Melissa McCarthy has proven herself as a force to be reckoned with in the world of comedy. Ever since she gained popularity with her role in Bridesmaids (though for some of us she will always be Sookie from Gilmore Girls), she has been known on screen for her brash loud characters. Off screen, she has become very vocal about how women, and in particular plus-sized woman, are treated in Hollywood today. For her latest film Spy, a Bond-esque action-comedy that plays with the genre’s tropes while making us laugh, McCarthy has teamed up once again with Bridesmaids director Paul Feig.
Spy features CIA analyst Susan Cooper (Melissa McCarthy), who is the voice in the ear of agent Bradley Fine (Jude Law) on his missions. When Bradley goes off the grid and another agent, Rick Ford (Jason Statham), goes rogue, Susan is put into the field to track down arms dealer Rayna Boyanov (Rose Byrne) and prevent the sale of a nuclear device.
Comedy is a genre that can be somewhat hit and miss, but thankfully, Feig has delivered an absolute hit with Spy. It’s fun, jam-packed with well-executed action and a lot of love for the spy films of the past. Things such as gadgets, glamorous undercover identities and high speed chases are all present, but given an enjoyable twist. The film also has a lot of heart, courtesy of McCarthy’s performance as Susan. It is quite a different performance than the thunderous personalities she is known for as Susan is initially quite self-conscious. She’s someone who has been told to blend in and not cause a fuss. Later on, we do get some of that familiar brashness, but it’s done as a persona rather than as being genuine. She is an everywoman in the best possible sense.
One particular aspect about the film I really liked is that Susan isn’t subject to a host of typical low-brow fat jokes, such as constantly being seen eating. The closest the film gets to that is a throwaway line about Susan liking to bake, which is pretty innocuous.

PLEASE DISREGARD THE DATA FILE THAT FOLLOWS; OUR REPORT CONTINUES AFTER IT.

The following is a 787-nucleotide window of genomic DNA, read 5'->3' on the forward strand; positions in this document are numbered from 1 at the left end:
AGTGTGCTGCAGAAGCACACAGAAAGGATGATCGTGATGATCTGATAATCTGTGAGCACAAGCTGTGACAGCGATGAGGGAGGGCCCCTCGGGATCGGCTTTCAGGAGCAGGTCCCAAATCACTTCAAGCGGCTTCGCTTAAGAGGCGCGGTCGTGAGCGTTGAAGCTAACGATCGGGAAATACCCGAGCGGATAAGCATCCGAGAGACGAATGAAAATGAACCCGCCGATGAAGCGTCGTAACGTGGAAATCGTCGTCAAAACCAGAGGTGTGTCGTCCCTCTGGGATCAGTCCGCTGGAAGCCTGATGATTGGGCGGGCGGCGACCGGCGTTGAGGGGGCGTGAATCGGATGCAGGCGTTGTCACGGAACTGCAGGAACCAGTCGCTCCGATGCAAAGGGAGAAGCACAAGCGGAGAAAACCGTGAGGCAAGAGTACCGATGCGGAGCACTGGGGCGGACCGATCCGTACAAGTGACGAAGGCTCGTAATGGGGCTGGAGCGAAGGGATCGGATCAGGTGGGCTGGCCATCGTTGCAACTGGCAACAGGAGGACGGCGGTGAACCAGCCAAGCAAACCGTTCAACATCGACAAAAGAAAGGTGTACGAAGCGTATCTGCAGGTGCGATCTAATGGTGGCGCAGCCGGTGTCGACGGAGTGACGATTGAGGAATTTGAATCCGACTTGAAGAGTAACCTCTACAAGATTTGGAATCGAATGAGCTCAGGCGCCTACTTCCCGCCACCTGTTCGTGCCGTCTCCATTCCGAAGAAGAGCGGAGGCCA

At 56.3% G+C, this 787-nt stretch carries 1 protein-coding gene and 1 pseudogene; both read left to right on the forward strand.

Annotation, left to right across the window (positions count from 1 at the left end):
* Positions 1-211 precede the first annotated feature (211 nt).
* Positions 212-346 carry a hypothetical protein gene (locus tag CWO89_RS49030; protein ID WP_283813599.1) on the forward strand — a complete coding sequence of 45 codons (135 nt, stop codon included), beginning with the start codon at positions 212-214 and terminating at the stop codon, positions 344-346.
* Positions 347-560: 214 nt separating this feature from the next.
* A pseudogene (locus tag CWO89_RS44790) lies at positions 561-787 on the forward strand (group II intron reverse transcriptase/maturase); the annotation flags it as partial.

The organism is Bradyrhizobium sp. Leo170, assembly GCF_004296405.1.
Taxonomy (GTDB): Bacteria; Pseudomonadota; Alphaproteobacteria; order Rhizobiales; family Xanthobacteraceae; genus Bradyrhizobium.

Spy doesn’t ignore McCarthy’s presence as a plus-size actress, but it doesn’t make it a punchline either, and while Susan is a comedic character, she is never bumbling or incompetent. Throughout the film we see that she is quick-thinking and good at her job, but is just lacking confidence and experience in the field. As the film goes on, she verbally gives back as good as she gets from people and takes her opportunities to stand out more. And McCarthy throws herself into the physical aspect of the role. The action is very well done too, with a particular highlight being the fight scene in the kitchen. Personally, it made me smile to see someone of my body type in an action film being treated just as capable as anyone else.
If anything, Jason Statham is McCarthy’s comedic, foolish sidekick, often coming close to ruining her mission with his own antics. Statham is a comedic surprise and delight, with his sincere delivery of lines recounting his super spy mission deeds being one of my favourite running gags in the film.
The entire supporting cast deserves a shout-out as well, including Brits Miranda Hart as Susan’s awkward and occasionally scene stealing best friend, and Peter Serafinowicz as a hands-y Italian agent. Rose Byrne continues to be one of the most underrated actresses currently working as she gives a great performance as the rude and spoiled brat, Rayna. Allison Janney shows up playing Susan’s humourless and blunt boss at the CIA, rounding off the great female-focused cast.
The film brings up an interesting dynamic between Rayna and Susan: Even though they are antagonists, it never feels petty and is never played as girls being pitted against each other in a superficial way. They both have their own drive and in the end, there is an odd kind of balance between the two.
It’s also enjoyable and refreshing to have a comedy that is predominantly centred on women, but romance isn’t a factor. True, Susan does have feelings for Agent Bradley Fine (she is very dedicated to him and lets him take her for granted), but by the end of the film, the romance isn’t as important to her motivations as the mission itself. We also get a nice moment at the end where, when faced with the possibility of going off with a suave, gorgeous guy, Susan instead chooses to hang out with her best friend.
One part Bridesmaids, one part 21 Jump Street with a sprinkling of Kingsman: The Secret Service, Spy is an enjoyable and satisfying caper that is perfect for the summer movie season. Does Spy go for some low-hanging comedic fruit? Of course it does, and we get a few moments of body humour and verbal vulgarities, but the charm and cleverness of the movie shine through. It makes me excited and curious about what is in store for the upcoming McCarthy and Fieg led Ghostbusters movie.
Images via Twentieth Century Fox.